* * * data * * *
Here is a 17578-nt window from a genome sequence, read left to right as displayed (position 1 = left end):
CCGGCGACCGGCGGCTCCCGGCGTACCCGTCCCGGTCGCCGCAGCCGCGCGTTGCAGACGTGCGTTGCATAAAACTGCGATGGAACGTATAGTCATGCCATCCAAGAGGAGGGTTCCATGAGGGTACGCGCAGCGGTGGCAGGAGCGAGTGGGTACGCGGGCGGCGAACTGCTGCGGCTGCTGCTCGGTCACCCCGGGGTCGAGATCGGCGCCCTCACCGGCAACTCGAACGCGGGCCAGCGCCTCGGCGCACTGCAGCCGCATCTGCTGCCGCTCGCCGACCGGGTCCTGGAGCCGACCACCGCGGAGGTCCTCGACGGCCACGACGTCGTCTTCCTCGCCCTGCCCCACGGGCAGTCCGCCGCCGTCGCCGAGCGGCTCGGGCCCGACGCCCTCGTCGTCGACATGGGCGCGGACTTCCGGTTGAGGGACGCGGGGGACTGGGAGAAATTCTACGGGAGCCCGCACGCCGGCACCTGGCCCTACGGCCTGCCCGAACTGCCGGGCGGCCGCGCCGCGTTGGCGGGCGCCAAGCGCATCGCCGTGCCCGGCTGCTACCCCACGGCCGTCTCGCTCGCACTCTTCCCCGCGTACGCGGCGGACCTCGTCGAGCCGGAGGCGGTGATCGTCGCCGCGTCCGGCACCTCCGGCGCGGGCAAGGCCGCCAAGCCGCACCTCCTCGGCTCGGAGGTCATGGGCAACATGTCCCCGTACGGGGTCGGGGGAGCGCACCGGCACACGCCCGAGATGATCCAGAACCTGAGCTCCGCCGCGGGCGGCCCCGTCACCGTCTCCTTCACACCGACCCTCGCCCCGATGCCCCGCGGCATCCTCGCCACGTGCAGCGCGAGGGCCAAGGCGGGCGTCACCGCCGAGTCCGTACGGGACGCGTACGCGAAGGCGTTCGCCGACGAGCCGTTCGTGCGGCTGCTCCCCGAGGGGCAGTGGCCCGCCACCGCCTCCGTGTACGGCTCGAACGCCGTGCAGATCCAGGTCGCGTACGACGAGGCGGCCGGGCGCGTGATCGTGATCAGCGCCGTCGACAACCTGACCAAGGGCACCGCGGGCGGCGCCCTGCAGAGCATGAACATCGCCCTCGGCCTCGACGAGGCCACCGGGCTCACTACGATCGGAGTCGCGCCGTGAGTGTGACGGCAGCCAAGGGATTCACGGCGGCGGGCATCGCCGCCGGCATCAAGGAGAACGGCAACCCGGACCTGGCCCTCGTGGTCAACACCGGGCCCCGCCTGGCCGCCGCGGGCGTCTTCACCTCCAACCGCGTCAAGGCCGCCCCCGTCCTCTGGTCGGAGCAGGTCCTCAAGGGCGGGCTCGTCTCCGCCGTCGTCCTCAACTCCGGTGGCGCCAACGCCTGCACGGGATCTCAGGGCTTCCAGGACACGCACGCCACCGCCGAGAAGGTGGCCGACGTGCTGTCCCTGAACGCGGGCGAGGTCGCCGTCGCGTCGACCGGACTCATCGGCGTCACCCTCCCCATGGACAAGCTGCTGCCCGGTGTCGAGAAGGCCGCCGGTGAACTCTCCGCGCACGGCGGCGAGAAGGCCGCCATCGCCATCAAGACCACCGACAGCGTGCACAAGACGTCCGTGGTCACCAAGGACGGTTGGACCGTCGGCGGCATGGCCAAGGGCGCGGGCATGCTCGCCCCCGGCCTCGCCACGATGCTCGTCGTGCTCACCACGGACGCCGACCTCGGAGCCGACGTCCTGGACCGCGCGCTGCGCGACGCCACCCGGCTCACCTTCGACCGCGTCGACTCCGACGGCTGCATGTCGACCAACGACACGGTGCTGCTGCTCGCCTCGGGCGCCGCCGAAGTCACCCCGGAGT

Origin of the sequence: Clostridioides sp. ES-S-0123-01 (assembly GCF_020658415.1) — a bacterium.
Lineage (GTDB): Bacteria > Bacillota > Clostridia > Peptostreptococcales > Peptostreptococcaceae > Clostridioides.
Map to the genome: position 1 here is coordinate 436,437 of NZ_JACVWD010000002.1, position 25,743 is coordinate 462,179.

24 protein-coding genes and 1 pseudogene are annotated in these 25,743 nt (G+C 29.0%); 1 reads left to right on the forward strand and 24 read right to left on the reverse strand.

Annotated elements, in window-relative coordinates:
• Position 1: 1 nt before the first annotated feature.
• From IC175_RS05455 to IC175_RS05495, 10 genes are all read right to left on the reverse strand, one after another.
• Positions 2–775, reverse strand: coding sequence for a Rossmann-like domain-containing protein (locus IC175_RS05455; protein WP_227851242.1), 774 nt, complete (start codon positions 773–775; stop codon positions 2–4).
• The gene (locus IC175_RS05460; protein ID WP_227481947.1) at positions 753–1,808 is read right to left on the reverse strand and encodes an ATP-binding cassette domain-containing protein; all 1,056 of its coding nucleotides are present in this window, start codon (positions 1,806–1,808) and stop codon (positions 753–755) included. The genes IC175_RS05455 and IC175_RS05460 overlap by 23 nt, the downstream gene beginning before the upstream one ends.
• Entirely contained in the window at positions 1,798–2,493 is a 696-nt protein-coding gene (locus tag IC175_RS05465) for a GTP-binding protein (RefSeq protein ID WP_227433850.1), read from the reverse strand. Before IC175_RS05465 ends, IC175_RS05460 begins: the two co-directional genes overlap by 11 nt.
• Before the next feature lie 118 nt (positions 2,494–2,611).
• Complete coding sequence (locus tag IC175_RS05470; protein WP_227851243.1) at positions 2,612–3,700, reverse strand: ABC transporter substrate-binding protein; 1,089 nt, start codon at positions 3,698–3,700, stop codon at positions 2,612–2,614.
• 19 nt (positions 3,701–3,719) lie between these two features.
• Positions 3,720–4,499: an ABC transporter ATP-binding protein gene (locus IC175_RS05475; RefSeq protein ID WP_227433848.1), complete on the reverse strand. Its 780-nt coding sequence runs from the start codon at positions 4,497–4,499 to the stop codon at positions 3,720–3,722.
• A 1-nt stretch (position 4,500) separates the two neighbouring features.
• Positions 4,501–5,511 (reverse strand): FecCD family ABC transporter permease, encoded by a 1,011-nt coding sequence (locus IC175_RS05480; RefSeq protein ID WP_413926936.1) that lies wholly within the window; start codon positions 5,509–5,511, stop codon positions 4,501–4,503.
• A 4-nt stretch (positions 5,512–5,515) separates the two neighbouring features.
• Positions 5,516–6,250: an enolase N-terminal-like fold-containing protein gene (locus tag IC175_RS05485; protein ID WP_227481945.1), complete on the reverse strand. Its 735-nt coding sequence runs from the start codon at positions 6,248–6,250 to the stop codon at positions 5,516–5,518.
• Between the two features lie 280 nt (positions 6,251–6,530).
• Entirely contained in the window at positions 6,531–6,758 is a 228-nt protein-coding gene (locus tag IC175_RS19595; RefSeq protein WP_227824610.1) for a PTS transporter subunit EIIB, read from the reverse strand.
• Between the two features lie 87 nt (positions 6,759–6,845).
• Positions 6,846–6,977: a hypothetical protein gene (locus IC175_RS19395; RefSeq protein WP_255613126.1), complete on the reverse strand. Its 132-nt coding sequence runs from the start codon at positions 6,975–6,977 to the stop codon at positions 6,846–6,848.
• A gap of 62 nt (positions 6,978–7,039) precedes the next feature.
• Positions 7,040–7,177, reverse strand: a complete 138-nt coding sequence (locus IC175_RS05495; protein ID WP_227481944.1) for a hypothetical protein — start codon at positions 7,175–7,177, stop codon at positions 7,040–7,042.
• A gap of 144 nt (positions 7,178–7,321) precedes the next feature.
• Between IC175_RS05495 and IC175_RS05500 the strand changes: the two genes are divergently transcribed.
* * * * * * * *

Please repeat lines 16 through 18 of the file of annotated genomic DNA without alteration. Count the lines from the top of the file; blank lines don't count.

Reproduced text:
• Positions 3,720–4,499: an ABC transporter ATP-binding protein gene (locus IC175_RS05475; RefSeq protein ID WP_227433848.1), complete on the reverse strand. Its 780-nt coding sequence runs from the start codon at positions 4,497–4,499 to the stop codon at positions 3,720–3,722.
• A 1-nt stretch (position 4,500) separates the two neighbouring features.
• Positions 4,501–5,511 (reverse strand): FecCD family ABC transporter permease, encoded by a 1,011-nt coding sequence (locus IC175_RS05480; RefSeq protein ID WP_413926936.1) that lies wholly within the window; start codon positions 5,509–5,511, stop codon positions 4,501–4,503.